kidstonphotography When I was starting to get comfortable with diving, I was fortunate to be living on a tropical island, surrounded by volcanic rock. This rock helped cultivate hundreds of miles of coral reefs. Not a bad to place, to get acquainted with the underwater locals. The inlet area across from street from where I lived had dramatic high and low tides. When it was low tide, I would have to walk 50 yards before I got my feet wet. I would start to swim in a crevice that would descend from five feet and then drop off to 30 feet. I called this crevice, pufferfish lane. Pufferfish would sit in this area all the time sleeping on the bottom but only during low tide. As I swam passed pufferfish lane, a coral reef would be to my right. When I built up my courage to swim a little further out, I noticed there was other rock formations out there, beyond the huge coral. I swam out there one day, beyond where I normally go and to my surprise around the corner, there was an anemone with an orange clownfish. When I first saw the anemone with the clownfish, I was shocked it was there. It was hidden and doubt that this clownfish had ever seen a diver before. The anemone was tucked away from the current and elements so after every typhoon I would check on this area. It was always in good shape. I was able to get so close, to the clownfish that she almost kissed the front end of the camera. When I would go diving off that spot, I always swam by to check out how she was doing. She was always very photogenic.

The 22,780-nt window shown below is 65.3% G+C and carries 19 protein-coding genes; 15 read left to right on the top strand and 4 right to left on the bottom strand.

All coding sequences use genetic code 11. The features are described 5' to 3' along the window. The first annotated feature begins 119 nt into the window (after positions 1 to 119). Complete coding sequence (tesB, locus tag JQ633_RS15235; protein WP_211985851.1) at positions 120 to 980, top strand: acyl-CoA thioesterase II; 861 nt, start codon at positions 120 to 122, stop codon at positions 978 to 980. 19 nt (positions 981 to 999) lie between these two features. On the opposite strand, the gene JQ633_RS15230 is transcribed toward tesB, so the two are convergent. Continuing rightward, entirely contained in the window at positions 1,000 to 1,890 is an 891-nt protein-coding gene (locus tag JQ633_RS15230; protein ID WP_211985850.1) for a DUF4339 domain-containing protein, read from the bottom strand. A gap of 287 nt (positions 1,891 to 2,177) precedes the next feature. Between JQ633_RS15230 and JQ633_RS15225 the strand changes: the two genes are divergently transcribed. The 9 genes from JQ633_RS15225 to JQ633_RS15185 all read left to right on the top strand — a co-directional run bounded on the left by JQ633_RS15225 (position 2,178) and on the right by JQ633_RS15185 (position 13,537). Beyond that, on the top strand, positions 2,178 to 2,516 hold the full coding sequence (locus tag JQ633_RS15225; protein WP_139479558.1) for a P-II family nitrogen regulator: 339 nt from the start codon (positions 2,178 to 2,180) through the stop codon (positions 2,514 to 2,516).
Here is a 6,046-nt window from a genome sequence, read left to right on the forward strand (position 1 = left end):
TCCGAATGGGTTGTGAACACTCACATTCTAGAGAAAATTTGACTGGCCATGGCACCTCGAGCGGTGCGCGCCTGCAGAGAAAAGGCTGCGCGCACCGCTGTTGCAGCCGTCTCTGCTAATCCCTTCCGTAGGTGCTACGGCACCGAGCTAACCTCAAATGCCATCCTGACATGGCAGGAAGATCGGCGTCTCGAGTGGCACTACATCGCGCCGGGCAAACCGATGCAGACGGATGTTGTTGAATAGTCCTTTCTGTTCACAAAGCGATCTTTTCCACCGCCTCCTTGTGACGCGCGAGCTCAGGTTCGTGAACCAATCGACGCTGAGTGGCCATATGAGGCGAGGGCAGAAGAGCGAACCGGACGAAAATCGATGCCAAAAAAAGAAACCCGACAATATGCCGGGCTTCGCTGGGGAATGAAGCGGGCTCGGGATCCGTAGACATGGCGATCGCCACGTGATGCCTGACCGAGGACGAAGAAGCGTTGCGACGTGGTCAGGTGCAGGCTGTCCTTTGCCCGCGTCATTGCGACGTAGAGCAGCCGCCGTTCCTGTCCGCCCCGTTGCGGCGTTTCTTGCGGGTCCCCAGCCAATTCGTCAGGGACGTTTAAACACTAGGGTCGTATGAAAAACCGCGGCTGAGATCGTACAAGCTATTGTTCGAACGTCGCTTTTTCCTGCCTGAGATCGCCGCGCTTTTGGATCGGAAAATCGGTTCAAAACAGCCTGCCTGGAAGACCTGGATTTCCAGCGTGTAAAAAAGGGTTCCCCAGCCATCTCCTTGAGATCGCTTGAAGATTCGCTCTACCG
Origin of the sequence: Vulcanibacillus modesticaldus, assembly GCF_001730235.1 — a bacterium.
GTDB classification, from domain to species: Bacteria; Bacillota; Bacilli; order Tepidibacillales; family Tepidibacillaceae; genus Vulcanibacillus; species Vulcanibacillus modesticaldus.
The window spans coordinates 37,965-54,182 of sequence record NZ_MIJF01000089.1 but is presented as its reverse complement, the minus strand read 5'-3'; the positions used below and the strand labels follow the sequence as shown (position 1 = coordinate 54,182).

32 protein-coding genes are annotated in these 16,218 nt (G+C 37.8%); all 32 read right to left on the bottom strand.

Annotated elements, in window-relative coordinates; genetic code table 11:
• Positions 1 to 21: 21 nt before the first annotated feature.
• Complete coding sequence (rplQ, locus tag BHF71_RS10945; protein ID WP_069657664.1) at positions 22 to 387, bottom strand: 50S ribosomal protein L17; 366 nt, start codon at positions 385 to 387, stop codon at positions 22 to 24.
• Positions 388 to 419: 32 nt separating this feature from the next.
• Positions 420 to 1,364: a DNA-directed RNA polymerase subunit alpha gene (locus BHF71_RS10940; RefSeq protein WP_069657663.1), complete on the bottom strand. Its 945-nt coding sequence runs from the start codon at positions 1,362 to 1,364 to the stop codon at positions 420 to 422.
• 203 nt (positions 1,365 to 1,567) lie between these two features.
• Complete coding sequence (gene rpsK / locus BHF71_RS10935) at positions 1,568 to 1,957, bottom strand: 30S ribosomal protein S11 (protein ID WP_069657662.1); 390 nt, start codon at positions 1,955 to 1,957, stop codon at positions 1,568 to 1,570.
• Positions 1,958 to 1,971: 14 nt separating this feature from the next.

Canon Camera, dual inon strobes, +7 wet lens
10 meters (30 feet at depth) during a day dive